Fag Rag and Gay Radicalism in the 1970s

Using primary sources from Popular Culture in Britain and America, 1950-1975 - an Adam Matthew Digital Collection

In the late 1960s and 1970s the radical gay press publications in the United States pushed the boundaries of acceptable journalism. Writing about controversial topics such as the age of consent, incest, bestiality and prostitution, the radical gay press not only horrified heterosexual society, but also alienated vast sections of the gay community. Continue reading

Book Review: Noise Uprising by Michael Denning

The State of the Discipline Series: Part I

As Benedict Anderson’s concept of nationalism relies on the omnipresence of ‘print capitalism’, so Michael Denning here argues that decolonisation depended on an era of ‘sound capitalism’ – a new, urban, plebeian music that circled the world. In this sense, then, while there is no clear moment when the ear was ‘decolonised’, the battle over sound and music was central to the struggle over colonialism. Continue reading

Book Review: The Saltwater Frontier by Andrew Lipman

The State of the Discipline Series: Part I

Most historical accounts of the colonisation of New England focus on  territorial claims made on certain swathes of land between the Hudson River and Cape Cod. Not so Andrew Lipman. Unequivocal in his rejection of ‘surf and turf’ histories, in The Saltwater Frontier Lipman argues that by focusing on the ocean itself as a paradigm of shifting territories, his book offers ‘a new way of thinking about Indian history and a new way of understanding this all-too-familiar region’. Continue reading

American Studies across Borders: International Opportunities for PhDs and Postdocs

International experience has become a prerequisite for success in academia – but depending on how you look at it, this can be exciting and terrifying in equal measure. In the second interview of this series, I talk to Dr. David Bosold of the John-F.-Kennedy-Institute Berlin about transatlantic relationships, career development, and dreams of meeting US footballers. Continue reading

Fault Lines in American Studies: Re-evaluating Academic Conference Models

In the first month of my PhD I read Barbara Tomlinson and George Lipsitz’s daring article on academic conferences in American Quarterly. “American Studies as Accompaniment” criticizes, amongst other things, the institutionalized, egotistical model of scholarship that prioritizes the scholar over the work or discussion:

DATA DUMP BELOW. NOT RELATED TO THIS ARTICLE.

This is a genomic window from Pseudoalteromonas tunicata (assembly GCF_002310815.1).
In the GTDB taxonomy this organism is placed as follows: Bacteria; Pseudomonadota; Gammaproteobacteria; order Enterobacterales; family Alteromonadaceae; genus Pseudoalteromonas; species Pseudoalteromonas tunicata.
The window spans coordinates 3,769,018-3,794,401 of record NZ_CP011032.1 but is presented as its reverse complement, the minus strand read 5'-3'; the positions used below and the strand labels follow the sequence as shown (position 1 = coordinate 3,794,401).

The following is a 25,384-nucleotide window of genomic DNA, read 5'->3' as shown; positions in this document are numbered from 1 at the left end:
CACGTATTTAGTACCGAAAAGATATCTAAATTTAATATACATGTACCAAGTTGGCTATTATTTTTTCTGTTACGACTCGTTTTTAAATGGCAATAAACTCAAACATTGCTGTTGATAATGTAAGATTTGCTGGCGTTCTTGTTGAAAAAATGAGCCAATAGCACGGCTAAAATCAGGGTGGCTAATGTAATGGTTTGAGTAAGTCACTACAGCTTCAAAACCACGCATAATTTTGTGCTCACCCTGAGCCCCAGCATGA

“Because of the publications, presentations, positions, honors, and awards enumerated on it, the CV circulates out in the world as a strange surrogate for the person whose work it describes . . . The CV represents scholarly achievement largely as individual activity capable of being measured in quantitative terms. The work that scholars actually do, however, is innately collective and qualitative . . . scholarly conversations are cooperative creations, the product of collective communications in which all participants play a part.”

In writing this post I intend to expand on Tomlinson and Lipsitz’s reflections to make visible the flaws in our field with regards to conferences and, more importantly, offer feedback to postgraduates in the ways they can approach conference organizing. Continue reading

Review: ‘The Historical “Dispute of the New World”: European Historians of the United States and European History, Culture and Public Life’

The vast majority of speakers emphasized the importance of geographic location in writing U.S. history, albeit with different nuances. For example, diverse focuses included migration among Swedish Americanists, the state in France, and transatlantic relations in Italy, clearly showed the relevance of location in defining the different national contexts of U.S. historiography. Continue reading

US History as Myth-Busting

In the third post of the ‘Teaching America’ series Dr Andrew Hartman (Illinois State University), author of the forthcoming monograph A War for the Soul Of America: A History of the Culture Wars, discusses the ways in which graduate students can be encouraged to engage with ‘America as an idea’ in intellectual history modules. Continue reading

Teaching Radicalism

The second post in the ‘Teaching America’ series is by Dr Christopher Phelps (University of Nottingham), co-author of the new title Radicals in America: The U.S. Left since the Second World War, who reflects upon the intellectual advantages and challenges when faced with designing and teaching the history of U.S. radicalism. Continue reading